But even more important than the incremental boost from a pair of hit properties, Morton said, is the potential effect on Hal Leonard’s back catalog, which accounts for the great majority of its sales.

“They inspire people to play,” Morton said of Adele and the “Star Wars” music. “Which means we sell more of our other publications.”

There’s a lot to sell. The company has more than 200,000 publications and products, and holds rights to everyone from AC/DC and the Beatles to Yanni and ZZ Top.

Hal Leonard has begun releasing sheet music for both the new Adele album and “The Force Awakens,” with plans over the next few months to put out 25 different Adele publications and 42 for “The Force Awakens.”

The “Star Wars” score will emerge in arrangements for everything from professional orchestras to school bands. Adele will be presented not just for piano but for guitar, vocal and even for the resurgent ukulele.

“For the last four, five years we’re just selling tons of ukulele everything,” Morton said. “We did Metallica for ukulele. It’s crazy. Ukulele has become its own kind of universe.”

Hal Leonard has a printing plant in Winona, Minn., but the company doesn’t simply receive original music and run off copies.

“You have to reduce sometimes really complicated music into the simplest form,” Morton said, “and yet retain the character of the music itself.”

That’s where the people he calls editors come in. Besides the headquarters team, the company taps freelancers nationwide who specialize in particular instruments or genres — jazz, show tunes, ukulele, banjo.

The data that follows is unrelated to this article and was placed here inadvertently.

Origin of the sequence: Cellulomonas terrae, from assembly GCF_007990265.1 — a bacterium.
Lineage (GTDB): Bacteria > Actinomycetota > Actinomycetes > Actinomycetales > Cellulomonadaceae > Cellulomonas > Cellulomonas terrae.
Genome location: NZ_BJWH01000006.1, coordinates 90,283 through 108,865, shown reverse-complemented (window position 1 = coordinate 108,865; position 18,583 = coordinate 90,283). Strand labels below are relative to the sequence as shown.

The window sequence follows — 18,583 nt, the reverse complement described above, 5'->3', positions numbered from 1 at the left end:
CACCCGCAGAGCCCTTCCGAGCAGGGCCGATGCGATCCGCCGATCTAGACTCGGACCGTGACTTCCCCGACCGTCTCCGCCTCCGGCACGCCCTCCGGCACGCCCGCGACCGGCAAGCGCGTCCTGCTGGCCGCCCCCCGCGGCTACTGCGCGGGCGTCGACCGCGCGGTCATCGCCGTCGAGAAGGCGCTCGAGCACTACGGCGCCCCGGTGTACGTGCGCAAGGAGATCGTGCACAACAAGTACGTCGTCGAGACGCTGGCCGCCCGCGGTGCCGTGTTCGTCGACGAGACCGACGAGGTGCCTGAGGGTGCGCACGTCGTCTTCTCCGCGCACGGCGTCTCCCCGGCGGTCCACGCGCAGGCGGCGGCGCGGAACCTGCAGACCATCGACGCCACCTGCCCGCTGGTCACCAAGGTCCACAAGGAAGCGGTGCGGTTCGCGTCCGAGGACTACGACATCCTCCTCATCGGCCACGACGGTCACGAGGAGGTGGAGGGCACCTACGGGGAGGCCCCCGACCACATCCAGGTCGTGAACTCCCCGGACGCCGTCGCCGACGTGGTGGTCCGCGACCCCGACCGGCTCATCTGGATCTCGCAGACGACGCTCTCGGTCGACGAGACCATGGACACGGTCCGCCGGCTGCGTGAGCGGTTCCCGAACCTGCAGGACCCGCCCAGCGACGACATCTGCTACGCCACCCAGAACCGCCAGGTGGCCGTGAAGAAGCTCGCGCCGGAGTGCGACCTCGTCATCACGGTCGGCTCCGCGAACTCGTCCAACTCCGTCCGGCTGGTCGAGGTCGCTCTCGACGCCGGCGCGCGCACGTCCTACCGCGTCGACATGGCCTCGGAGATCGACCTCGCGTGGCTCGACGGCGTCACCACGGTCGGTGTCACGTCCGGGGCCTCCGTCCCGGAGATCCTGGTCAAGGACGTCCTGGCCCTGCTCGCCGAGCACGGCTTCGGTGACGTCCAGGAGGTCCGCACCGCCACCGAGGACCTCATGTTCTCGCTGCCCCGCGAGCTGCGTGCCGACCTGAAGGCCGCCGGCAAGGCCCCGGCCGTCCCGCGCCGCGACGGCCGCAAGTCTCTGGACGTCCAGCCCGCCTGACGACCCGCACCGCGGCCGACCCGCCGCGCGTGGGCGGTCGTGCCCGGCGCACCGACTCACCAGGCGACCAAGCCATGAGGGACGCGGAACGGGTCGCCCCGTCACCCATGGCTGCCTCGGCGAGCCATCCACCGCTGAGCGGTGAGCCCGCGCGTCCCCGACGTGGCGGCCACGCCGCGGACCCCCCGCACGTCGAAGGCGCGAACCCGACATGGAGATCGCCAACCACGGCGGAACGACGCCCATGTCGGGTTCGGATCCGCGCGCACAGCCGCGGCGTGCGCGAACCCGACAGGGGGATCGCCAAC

“These are really high-level musicians,” Morton said. “They’ve got the lucky DNA where they can hear the music (and) instantly know what it is. But they also have formal training from music theory, and they understand all the nuances of key signature and chord structure and how music has to be represented.

“Music’s complicated.”

Before it gets published, their work must be approved, sometimes by the artists or composers themselves. In the case of “Star Wars: The Force Awakens,” Hal Leonard had something of a running start.

“We’re very close with (composer) John Williams,” Morton said. “And so in the months leading up to the release of the film, we were on the phone with Mr. Williams, and we were getting audio shared with us in advance so that we could see the score evolving.”

With details of the movie tightly guarded before its release, the editors had to sign nondisclosure agreements as they worked with the music.

Hal Leonard’s revenue was up slightly from 2014, when it benefited from interest in the “Frozen” soundtrack.

“Our profile is kind of steady-Eddie growth and profitability,” Morton said.

Further opportunity awaits, though, if Hal Leonard could land rights to some of the minority of big artists who have eluded it so far. Led Zeppelin, for one. And Bruce Springsteen.

“We have the lion’s share, but there’s music we don’t yet have,” Morton said. “We’re trying, though.”

———

©2016 Milwaukee Journal Sentinel

Visit the Milwaukee Journal Sentinel at www.jsonline.com

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Music firm benefits with rights to big hits from Adele, ‘Star Wars’